Head of the Highways England Jim O'Sullivan has argued that the speed limit could rise in certain areas of the road network to 80mph but it is 'public opinion' stopping the change.
Mr O'Sullivan also said that classic cars may be banned from fully-automated motorways in the next 30 years as they will not be able to communicate with the autonomous cars and lorries and will therefore present a risk, reports the Daily Telegraph
The roads boss said that vehicles where the motorist is in complete control would probably have to be removed from the roads as early as the middle of the century.
Back in 2011 an official plan to increase the speed limit on motorways was launched by Philip Hammond, when he was transport secretary. At the time it was thrown on the back burner due to a lack of support from the Coalition Government and hasn't been revisited since.
The current top speed of 70mph was introduced in 1965, The Highways England chief executive said 'We have not done a formal safety analysis but there are parts of the network that subject to a safety analysis could probably operate at 80 miles an hour.'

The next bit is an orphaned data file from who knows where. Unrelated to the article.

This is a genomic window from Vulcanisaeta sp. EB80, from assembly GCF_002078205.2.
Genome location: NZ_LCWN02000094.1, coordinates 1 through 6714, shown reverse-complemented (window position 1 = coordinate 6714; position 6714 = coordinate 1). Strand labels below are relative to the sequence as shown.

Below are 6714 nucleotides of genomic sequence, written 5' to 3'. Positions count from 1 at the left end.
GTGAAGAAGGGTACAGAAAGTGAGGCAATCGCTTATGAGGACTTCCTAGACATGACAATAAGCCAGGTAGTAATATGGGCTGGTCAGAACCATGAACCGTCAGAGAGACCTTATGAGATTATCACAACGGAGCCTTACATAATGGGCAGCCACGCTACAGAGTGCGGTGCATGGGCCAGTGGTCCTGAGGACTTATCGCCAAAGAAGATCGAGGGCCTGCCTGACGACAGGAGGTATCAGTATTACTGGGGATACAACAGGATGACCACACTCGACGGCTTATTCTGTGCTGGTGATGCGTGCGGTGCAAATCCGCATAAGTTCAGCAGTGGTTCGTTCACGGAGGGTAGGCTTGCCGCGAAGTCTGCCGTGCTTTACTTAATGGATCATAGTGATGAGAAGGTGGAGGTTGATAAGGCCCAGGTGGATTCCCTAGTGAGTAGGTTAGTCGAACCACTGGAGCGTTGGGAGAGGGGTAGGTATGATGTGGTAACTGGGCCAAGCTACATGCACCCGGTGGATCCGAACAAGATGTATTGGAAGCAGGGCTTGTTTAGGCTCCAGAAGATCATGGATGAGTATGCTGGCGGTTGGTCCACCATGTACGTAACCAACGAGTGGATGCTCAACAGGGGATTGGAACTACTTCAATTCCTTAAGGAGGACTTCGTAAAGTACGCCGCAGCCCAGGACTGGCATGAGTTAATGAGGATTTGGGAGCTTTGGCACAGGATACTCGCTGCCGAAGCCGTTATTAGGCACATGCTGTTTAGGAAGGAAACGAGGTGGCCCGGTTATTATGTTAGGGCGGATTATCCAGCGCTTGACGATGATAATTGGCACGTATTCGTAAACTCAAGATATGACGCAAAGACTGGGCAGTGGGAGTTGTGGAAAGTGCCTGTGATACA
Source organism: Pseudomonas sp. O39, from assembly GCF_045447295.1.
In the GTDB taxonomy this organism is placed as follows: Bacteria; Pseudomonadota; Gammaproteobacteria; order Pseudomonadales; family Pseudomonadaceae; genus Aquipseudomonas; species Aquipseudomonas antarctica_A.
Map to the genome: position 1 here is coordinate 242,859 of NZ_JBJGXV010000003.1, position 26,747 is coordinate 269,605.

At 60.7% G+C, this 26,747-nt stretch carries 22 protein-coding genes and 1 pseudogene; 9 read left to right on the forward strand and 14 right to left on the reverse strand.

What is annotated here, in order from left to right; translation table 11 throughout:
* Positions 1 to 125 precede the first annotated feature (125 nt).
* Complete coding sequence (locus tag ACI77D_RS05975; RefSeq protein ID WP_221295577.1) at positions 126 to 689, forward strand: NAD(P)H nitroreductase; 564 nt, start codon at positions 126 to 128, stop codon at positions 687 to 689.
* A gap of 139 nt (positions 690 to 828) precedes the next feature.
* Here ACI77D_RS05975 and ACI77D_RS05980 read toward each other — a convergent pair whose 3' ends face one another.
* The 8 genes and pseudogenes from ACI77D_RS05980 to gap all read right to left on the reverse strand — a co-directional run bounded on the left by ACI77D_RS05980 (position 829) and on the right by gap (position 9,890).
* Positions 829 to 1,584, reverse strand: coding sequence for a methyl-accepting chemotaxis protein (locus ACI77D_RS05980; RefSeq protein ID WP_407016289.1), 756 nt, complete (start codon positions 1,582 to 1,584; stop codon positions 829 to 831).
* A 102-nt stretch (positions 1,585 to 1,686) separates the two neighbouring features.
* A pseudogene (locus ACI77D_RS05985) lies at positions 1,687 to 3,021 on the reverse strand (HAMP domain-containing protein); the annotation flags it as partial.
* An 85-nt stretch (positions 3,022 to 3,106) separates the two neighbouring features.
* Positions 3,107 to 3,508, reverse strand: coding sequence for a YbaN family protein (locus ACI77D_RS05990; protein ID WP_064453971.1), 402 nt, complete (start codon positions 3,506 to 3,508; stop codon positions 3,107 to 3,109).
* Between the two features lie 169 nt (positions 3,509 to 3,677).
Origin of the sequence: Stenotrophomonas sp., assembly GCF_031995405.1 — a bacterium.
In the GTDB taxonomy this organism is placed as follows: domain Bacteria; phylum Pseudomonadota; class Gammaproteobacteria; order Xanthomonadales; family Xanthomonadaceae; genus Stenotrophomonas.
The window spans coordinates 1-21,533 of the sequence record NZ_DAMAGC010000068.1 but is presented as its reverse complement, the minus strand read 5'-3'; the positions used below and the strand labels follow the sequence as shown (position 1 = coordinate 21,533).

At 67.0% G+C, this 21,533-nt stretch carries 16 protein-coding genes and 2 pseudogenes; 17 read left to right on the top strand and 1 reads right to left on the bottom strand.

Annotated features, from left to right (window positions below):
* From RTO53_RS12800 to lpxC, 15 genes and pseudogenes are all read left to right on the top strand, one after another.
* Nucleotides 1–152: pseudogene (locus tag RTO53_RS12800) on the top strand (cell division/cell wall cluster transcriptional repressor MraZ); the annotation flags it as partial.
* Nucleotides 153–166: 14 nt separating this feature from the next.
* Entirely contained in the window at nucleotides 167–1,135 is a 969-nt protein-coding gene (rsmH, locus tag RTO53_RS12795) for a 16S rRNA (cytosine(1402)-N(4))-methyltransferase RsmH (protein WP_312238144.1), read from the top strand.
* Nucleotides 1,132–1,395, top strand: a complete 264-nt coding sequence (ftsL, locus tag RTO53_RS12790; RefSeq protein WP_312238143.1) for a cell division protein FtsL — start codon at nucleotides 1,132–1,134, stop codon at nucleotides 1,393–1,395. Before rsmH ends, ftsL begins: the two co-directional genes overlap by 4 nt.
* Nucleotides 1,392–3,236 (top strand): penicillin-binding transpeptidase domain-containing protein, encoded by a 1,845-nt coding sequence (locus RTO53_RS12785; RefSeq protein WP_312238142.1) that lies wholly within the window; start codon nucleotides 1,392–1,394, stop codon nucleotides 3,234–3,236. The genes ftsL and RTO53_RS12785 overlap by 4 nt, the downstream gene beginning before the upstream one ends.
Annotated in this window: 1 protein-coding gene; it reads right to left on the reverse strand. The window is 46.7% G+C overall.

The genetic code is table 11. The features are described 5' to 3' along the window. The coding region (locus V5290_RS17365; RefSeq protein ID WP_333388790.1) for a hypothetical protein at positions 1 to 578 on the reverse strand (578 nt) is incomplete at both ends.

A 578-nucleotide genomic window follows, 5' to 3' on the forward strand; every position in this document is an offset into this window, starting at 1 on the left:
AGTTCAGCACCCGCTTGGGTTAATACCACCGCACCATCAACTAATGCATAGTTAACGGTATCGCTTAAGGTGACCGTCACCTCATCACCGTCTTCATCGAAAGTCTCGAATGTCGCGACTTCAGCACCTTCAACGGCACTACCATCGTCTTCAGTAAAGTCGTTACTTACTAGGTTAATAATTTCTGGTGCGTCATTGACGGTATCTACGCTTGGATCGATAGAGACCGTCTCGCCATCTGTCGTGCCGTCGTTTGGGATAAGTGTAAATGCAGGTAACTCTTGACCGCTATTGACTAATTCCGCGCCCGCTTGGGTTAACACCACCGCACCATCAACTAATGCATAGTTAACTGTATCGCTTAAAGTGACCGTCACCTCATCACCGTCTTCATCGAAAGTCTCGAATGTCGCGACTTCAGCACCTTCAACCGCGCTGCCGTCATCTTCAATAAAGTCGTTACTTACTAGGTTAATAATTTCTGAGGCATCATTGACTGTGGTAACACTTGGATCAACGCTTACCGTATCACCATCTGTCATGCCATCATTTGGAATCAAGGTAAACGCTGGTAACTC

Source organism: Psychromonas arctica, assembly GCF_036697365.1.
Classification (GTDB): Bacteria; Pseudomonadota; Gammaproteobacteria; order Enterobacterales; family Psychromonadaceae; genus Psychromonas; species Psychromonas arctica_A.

Dont get exited though! the change is unlikely to happen to any time soon as the boss said that there is a 'low probability' that a consensus would be reached. He said that he believes the barrier is more to do with public opinion and views than it has to do with vehicle technology.
The Chancellor of the Exchequer previously said in 2017 that the Governments plan was to have driverless vehicles on the roads by 2021.
Mr O'Sullivan said that during the initial roll-out period there will be a 'mixed economy', arguing that non-autonomous cars are a long way from being phased out.
He also confirmed that the organisation's plan to increase the speeds from 50mph to 60mph on Sundays and that this trial is due to begin before the end of the year, assuming the six month trial is a success it is likely to become the standard speed limit by the end of next year.